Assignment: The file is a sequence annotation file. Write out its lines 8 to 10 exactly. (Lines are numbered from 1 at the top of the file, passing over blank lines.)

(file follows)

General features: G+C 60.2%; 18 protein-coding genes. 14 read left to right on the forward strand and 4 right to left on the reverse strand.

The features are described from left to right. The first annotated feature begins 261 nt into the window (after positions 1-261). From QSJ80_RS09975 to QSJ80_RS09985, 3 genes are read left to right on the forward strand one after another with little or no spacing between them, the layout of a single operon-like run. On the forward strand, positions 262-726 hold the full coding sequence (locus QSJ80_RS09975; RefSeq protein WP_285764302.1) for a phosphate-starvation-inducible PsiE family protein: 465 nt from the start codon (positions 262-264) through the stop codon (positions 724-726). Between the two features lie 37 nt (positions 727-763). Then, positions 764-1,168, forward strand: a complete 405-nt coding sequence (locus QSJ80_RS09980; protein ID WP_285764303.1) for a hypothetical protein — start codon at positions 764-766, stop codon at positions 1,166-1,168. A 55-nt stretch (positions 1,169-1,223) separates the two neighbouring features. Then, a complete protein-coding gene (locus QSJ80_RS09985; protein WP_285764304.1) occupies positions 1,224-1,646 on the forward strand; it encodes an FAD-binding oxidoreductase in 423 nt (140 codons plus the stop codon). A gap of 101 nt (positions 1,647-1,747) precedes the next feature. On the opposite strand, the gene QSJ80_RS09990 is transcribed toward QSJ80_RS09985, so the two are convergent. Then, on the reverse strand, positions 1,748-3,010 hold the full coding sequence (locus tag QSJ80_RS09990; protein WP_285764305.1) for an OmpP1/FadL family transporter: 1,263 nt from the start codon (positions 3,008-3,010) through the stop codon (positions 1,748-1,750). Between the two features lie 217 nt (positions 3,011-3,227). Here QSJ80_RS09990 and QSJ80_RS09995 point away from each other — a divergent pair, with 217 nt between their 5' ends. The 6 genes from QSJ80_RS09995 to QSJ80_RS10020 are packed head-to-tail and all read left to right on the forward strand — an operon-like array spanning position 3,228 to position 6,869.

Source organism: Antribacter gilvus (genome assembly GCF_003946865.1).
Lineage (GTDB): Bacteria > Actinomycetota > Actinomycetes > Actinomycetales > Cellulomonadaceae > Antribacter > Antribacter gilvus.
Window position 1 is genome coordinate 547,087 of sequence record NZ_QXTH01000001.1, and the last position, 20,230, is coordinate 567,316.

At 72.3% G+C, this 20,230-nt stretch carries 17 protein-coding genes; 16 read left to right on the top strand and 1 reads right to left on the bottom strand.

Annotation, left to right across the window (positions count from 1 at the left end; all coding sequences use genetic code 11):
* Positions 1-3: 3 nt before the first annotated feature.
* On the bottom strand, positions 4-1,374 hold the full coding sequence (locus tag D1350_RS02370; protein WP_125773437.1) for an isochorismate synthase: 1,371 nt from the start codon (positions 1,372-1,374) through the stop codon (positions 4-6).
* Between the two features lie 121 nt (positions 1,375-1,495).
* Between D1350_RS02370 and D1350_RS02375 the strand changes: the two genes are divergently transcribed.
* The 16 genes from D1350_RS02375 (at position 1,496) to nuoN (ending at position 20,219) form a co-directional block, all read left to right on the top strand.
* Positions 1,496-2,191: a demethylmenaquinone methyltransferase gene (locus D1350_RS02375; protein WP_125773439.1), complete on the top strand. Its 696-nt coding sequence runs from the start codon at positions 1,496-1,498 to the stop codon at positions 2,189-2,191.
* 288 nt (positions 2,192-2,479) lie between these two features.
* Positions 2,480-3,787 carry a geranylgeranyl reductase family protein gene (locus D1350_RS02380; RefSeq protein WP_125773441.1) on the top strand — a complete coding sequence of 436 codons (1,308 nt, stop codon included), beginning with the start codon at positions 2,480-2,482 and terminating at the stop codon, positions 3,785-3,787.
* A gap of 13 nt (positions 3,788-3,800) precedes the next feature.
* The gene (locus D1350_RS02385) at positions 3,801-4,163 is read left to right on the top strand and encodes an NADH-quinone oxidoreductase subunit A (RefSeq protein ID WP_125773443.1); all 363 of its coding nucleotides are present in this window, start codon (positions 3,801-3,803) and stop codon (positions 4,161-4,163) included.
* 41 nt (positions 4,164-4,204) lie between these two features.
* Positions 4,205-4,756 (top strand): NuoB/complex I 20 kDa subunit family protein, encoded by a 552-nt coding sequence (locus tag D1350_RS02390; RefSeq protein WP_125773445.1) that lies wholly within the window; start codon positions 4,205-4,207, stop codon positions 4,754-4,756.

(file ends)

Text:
* Positions 1-3: 3 nt before the first annotated feature.
* On the bottom strand, positions 4-1,374 hold the full coding sequence (locus tag D1350_RS02370; protein WP_125773437.1) for an isochorismate synthase: 1,371 nt from the start codon (positions 1,372-1,374) through the stop codon (positions 4-6).
* Between the two features lie 121 nt (positions 1,375-1,495).